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- 25 August 2017
- WORKING PAPER SERIES - No. 2096Home, safe home: cross-country monitoring framework for vulnerabilities in the residential real estate sectorDetails
- This paper proposes a framework for monitoring vulnerabilities related to the residential real estate sector in a cross-country context. The framework might be useful for complementing or cross-checking signals available from existing approaches. It takes into account three dimensions of real estate sector vulnerabilities (i.e. valuation, household indebtedness and the bank credit cycle) and enables monitoring across countries in a simple and informative way. Indicators are derived from the early warning literature and policy publications. They are aggregated in a modelfree way to a vulnerability measure, explicitly capturing the level and the dynamics of vulnerabilities. The measure proves to be a significant predictor of historical real estate crises, with a better forecasting performance than the majority of advantageously in-sample calibrated model-based estimates. The monitoring framework allows for a simple and transparent analysis across different dimensions, provides a cross-check of consistency of signals from several indicators, and accounts for the developments in terms of the levels and dynamics. In view of its good forecasting performance, it is a useful complement of model-based toolkits for analysing vulnerabilities in the residential real estate sector.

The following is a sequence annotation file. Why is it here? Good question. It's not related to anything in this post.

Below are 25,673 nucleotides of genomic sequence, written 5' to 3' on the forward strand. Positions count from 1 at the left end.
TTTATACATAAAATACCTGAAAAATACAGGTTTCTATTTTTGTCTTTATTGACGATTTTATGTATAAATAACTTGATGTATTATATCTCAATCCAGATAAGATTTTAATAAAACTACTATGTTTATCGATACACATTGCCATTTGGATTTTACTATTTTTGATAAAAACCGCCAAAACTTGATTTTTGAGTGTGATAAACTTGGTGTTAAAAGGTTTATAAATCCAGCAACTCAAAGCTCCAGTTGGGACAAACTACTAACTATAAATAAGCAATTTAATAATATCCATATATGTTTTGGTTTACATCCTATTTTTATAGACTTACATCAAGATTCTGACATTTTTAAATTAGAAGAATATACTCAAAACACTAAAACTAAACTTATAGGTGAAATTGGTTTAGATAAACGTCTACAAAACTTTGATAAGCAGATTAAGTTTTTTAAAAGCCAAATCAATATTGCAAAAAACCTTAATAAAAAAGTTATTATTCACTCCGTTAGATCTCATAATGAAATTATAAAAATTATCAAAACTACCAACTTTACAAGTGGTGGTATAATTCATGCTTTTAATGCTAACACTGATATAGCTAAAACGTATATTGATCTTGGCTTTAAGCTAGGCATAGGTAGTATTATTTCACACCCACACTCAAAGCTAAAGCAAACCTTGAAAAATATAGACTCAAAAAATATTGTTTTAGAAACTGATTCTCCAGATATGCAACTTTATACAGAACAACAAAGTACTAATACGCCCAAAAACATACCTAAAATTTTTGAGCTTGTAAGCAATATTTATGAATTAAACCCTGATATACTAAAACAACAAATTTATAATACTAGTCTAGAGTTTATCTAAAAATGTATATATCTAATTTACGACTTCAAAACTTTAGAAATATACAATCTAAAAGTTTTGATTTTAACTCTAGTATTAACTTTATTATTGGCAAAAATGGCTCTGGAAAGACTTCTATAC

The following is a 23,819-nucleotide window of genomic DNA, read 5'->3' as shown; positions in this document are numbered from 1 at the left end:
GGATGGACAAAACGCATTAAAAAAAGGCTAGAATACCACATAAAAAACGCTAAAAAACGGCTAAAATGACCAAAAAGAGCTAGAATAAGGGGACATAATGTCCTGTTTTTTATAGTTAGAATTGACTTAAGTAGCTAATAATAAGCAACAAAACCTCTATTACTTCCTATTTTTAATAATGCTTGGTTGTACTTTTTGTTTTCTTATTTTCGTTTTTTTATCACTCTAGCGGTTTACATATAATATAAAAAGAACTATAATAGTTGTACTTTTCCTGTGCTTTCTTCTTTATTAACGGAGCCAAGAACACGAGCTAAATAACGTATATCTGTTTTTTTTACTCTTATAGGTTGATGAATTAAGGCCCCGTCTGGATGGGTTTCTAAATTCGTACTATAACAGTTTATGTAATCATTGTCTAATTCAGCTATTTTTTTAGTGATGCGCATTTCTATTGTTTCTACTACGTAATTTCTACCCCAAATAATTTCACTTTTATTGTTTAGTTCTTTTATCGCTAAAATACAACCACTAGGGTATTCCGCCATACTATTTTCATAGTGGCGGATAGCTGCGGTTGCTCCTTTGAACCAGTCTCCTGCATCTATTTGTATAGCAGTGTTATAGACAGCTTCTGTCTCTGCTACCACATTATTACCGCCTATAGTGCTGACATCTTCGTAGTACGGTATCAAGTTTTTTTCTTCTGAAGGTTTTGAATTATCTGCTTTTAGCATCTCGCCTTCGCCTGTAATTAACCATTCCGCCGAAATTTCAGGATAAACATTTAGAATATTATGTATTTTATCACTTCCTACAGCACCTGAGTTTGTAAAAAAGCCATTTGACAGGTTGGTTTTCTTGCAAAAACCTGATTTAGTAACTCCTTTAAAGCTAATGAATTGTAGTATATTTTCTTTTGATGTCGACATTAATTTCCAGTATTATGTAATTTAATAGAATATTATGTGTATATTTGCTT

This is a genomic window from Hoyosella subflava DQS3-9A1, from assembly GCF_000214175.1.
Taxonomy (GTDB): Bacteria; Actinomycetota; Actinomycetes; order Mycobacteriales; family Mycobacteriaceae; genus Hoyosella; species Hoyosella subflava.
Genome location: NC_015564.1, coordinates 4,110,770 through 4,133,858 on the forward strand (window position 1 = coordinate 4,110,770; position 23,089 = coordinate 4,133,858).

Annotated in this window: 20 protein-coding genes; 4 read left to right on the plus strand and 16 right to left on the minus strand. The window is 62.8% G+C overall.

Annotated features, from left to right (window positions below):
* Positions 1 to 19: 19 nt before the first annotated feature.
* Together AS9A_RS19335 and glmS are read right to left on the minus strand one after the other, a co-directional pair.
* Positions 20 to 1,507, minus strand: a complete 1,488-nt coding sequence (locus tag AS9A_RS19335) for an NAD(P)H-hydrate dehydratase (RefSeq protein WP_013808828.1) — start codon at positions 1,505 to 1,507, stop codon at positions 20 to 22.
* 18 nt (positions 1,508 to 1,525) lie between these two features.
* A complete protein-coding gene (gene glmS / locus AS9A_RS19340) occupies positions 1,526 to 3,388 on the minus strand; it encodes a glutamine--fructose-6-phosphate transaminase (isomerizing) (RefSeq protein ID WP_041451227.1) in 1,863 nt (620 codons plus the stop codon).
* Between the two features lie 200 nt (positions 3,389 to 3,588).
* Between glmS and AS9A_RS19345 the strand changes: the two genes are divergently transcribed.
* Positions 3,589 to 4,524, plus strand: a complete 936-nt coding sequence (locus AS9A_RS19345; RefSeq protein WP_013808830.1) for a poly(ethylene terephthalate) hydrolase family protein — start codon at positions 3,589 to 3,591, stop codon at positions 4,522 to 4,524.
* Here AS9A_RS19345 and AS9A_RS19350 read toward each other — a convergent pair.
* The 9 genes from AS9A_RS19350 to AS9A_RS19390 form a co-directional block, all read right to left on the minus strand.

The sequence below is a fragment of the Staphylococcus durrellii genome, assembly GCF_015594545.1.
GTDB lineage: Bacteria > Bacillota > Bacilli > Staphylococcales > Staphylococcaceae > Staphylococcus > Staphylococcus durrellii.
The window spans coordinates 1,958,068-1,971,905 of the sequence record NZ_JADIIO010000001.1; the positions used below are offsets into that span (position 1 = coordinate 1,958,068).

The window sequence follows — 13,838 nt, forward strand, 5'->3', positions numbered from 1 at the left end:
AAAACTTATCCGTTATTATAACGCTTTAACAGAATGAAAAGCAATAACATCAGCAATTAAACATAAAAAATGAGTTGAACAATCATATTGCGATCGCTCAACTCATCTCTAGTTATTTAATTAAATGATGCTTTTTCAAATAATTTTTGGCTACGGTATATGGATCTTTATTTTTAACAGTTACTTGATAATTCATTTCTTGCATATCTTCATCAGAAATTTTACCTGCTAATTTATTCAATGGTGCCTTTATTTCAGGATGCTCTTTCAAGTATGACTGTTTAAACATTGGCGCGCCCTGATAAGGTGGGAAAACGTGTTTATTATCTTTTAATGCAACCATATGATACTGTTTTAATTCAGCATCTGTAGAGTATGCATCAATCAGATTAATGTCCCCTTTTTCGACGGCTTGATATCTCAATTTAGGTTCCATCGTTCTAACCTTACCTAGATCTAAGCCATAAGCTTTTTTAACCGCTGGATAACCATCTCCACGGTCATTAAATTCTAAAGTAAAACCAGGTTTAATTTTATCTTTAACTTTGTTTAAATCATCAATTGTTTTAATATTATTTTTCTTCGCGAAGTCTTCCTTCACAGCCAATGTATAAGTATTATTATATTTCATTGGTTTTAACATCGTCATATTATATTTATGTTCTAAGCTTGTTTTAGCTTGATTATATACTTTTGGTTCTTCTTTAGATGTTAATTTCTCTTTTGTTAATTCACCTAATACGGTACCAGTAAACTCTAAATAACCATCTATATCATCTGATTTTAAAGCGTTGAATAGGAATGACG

- 31 July 2017
- OCCASIONAL PAPER SERIES - No. 194Details
- This paper presents a new database for financial crises in European countries, which serves as an important step towards establishing a common ground for macroprudential oversight and policymaking in the EU. The database focuses on providing precise chronological definitions of crisis periods to support the calibration of models in macroprudential analysis. An important contribution of this work is the identification of financial crises by combining a quantitative approach based on a financial stress index with expert judgement from national and European authorities. Key innovations of this database are (i) the inclusion of qualitative information about events and policy responses, (ii) the introduction of a broad set of non-exclusive categories to classify events, and (iii) a distinction between event and post-event adjustment periods. The paper explains the two-step approach for identifying crises and other key choices in the construction of the dataset. Moreover, stylised facts about the systemic crises in the dataset are presented together with estimations of output losses and fiscal costs associated with these crises. A preliminary assessment of the performance of standard early warning indicators based on the new crises dataset confirms findings in the literature that multivariate models can improve compared to univariate signalling models.
- JEL Code
- G01 : Financial Economics→General→Financial Crises
E44 : Macroeconomics and Monetary Economics→Money and Interest Rates→Financial Markets and the Macroeconomy
E58 : Macroeconomics and Monetary Economics→Monetary Policy, Central Banking, and the Supply of Money and Credit→Central Banks and Their Policies
E60 : Macroeconomics and Monetary Economics→Macroeconomic Policy, Macroeconomic Aspects of Public Finance, and General Outlook→General
H12 : Public Economics→Structure and Scope of Government→Crisis Management
- 31 July 2017